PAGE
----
"The spirit of resistance to government is so valuable on certain occasions, that I wish it to be always kept alive. It will often be exercised when wrong, but better so than not to be exercised at all. I like a little rebellion now and then.” Thomas Jefferson
I think Joe Lieberman is a man of principle. I disagree with him on a number of his positions and tactics but can understand his determination to run as an independent. That this is the Republicans greatest hope of stealing a seat in Connecticut is apparent but a 10,000 vote majority in a primary is hardly a mandate in a state so populous.
Back when we were debating the elections on this board, Haggis used to say or had a signature that said (I paraphrase from feeble memory) something along the lines of 'the first to allude to the Nazis loses'(credibility, I assume?).
While browsing the web for Lieberman nuggets I came upon this article
from the Wall Street Journal
online. The author uses many buzzwords among them 'appeasement' . Of course we know that Munich 1938 was a great failure as negotiations go ranking far ahead of the Soviet/Nazi non-aggression pact for example (although Russians may disagree with my ranking). In 'conservative speak' now the word 'negotiation' has been replaced by the word 'appeasement'. The two are not synonymous. Nor is there a proven cause and effect relationship. Negotiation does not have to mean or lead to appeasement.
Is negotiation the right course today? I wish I could answer that with any assuredness. I think first we must decide if we are at 'war'. I believe if we are at 'war' we should follow the example of WWII and win. We knew we won WWII because we insisted on 'unconditional surrender'. That was also the result of a 'negotiaion'. If we are at war I'd like to see us insist on 'unconditional surrender'.
If our enemies (whoever they are) don't wish to surrender unconditionally than we need to act decisively. Our whole problem in Vietnam, for example,(assuming we were in a 'war' and we wanted to win) was in not realizing the whole nation was our 'enemy' and our refusal to use our greatest advantage, our biggest weapons. But Vietnam was only christened a 'war' by the media. 'Legally' it wasn't a war. I guess that made it ok not to win. Maybe we were winning just by being there, defoliating, shooting at enemies (at least we hoped they were enemies, it was difficult to be sure as they weren't lining up and fighting by the 'rules'), getting shot at by enemies (at least that let us be sure we had some there) and learning the same lessons that the British learned when they got caught up in the 'quagmire' of the Colonial South' prior to the 'world turning upside down' at Yorktown. The same lessons the French learned in Vietnam as well as Algeria. The lesson the USSR learned in Afghanistan.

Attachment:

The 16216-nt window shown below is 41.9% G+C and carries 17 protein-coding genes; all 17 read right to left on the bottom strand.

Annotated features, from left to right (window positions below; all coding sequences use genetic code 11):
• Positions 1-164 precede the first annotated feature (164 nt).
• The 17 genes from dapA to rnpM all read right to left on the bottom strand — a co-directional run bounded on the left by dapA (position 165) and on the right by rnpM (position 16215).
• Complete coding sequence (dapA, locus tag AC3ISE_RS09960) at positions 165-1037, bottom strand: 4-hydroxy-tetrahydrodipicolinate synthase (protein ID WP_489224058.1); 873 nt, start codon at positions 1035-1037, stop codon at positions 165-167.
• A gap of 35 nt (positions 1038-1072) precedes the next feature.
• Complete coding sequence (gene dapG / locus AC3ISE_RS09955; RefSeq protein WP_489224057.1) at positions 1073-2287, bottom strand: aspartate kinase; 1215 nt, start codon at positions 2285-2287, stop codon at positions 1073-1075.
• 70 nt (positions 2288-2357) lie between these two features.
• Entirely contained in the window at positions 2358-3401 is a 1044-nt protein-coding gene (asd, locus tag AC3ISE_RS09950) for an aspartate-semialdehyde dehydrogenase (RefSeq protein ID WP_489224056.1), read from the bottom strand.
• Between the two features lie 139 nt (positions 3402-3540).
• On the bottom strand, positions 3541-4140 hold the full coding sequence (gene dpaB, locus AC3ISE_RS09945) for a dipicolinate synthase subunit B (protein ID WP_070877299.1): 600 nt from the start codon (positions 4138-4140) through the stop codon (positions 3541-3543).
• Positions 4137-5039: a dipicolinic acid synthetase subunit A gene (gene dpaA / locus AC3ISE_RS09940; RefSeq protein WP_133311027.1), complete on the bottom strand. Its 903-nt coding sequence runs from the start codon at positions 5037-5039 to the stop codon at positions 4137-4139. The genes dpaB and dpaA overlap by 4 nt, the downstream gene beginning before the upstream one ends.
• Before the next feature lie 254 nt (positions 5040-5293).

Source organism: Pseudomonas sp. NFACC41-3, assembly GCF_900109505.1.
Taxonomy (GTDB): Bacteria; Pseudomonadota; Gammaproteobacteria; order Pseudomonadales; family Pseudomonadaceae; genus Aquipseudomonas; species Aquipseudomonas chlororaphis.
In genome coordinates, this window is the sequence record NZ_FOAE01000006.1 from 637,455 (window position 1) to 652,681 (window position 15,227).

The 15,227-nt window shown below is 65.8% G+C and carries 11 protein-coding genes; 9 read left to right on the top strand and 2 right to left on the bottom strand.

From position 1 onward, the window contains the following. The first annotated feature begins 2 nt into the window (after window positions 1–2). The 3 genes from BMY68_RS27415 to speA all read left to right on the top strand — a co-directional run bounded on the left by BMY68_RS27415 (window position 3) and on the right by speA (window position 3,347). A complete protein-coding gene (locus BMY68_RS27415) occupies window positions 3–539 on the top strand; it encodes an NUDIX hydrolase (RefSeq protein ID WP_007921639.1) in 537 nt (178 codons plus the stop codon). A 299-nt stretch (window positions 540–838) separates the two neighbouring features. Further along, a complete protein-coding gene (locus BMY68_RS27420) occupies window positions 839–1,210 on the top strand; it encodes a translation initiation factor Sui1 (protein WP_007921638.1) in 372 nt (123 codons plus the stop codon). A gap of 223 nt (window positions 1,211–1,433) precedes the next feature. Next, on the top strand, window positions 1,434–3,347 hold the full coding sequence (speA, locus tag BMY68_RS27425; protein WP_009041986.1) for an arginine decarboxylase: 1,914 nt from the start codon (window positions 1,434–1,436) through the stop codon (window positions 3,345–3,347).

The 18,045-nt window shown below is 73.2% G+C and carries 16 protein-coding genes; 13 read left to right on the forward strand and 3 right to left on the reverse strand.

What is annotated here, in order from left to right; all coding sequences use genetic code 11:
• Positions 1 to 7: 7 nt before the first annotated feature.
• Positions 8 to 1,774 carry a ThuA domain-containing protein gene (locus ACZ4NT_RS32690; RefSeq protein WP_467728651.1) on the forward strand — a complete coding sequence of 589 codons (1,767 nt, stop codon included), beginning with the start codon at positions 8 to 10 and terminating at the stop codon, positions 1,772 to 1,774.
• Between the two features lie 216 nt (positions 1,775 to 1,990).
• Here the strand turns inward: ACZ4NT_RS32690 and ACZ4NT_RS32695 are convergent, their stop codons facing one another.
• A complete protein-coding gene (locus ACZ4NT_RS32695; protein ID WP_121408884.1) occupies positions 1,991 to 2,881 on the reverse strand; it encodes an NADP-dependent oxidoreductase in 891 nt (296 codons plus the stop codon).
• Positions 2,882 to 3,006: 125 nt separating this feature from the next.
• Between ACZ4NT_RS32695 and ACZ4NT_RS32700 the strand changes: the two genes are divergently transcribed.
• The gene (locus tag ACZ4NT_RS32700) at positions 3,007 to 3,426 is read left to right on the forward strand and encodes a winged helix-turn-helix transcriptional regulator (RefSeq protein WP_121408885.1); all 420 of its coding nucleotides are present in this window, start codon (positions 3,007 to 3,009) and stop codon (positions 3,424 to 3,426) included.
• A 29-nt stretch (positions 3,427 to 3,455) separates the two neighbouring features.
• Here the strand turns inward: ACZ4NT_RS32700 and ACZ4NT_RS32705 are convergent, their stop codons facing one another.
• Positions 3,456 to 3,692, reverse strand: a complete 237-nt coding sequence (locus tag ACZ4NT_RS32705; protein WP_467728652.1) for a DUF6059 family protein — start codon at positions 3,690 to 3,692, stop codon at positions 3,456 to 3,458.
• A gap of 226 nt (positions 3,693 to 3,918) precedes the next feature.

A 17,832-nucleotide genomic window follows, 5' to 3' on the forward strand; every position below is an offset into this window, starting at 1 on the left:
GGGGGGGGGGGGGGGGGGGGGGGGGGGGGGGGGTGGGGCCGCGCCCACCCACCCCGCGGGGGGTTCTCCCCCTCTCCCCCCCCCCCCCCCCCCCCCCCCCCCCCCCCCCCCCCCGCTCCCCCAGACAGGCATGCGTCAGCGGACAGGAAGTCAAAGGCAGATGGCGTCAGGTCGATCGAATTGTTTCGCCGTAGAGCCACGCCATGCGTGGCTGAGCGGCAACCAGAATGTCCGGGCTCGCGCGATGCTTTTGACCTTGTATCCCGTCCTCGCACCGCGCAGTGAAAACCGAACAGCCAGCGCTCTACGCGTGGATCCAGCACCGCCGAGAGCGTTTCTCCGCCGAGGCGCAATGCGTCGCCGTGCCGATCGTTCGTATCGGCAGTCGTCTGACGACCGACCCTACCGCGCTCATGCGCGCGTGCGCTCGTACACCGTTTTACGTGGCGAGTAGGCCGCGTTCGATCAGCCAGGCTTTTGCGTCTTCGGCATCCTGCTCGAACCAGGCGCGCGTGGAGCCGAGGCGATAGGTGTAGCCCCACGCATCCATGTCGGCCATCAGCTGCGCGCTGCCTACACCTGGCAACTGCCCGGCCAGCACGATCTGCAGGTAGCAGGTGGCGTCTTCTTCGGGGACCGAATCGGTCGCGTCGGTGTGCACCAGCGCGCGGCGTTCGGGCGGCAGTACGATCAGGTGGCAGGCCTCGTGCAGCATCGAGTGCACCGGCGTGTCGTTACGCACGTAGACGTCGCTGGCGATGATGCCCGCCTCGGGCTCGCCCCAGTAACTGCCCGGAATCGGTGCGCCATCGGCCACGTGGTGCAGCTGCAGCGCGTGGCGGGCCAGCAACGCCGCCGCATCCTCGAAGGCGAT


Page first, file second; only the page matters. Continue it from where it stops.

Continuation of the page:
We don't want that again. We want 'unconditional surrender'. So, for the sake of argument, let's say Iran is our 'enemy'. Why negotiate? Drop a nuke or two on the nuclear facility and another target and then see what their 'negotiation' demands are. Sure there'll be some 'whining' but it will make great TV and the immediate risk to our troops shouldn't be too high. We might even have a few office pools about how many it will take before they find 'unconditional surrender' is actually what it says in their holy books. After all, if two won't do, let's drop a few!
Our nukes obviously aren't a 'deterrent' to these folks. It's been over 60 years since these weapons were used in anger. Once every generation and a half or so should provide the necessary 'memory jog' to turn them back into 'deterrents' again. I bet we don't hear much from that mouthy little North Korean either and if so his Chinese friends will 'appease' him into seeing the rather large, bright light.
Now that we've softened them up whoever is left should, for the most part, be very 'anxious' to try out American-style democracy don't you think? I predict such a course will buy our kids 20-50 years of relative 'peace'...........
............at least I hope
Sacred cows make the best hamburger.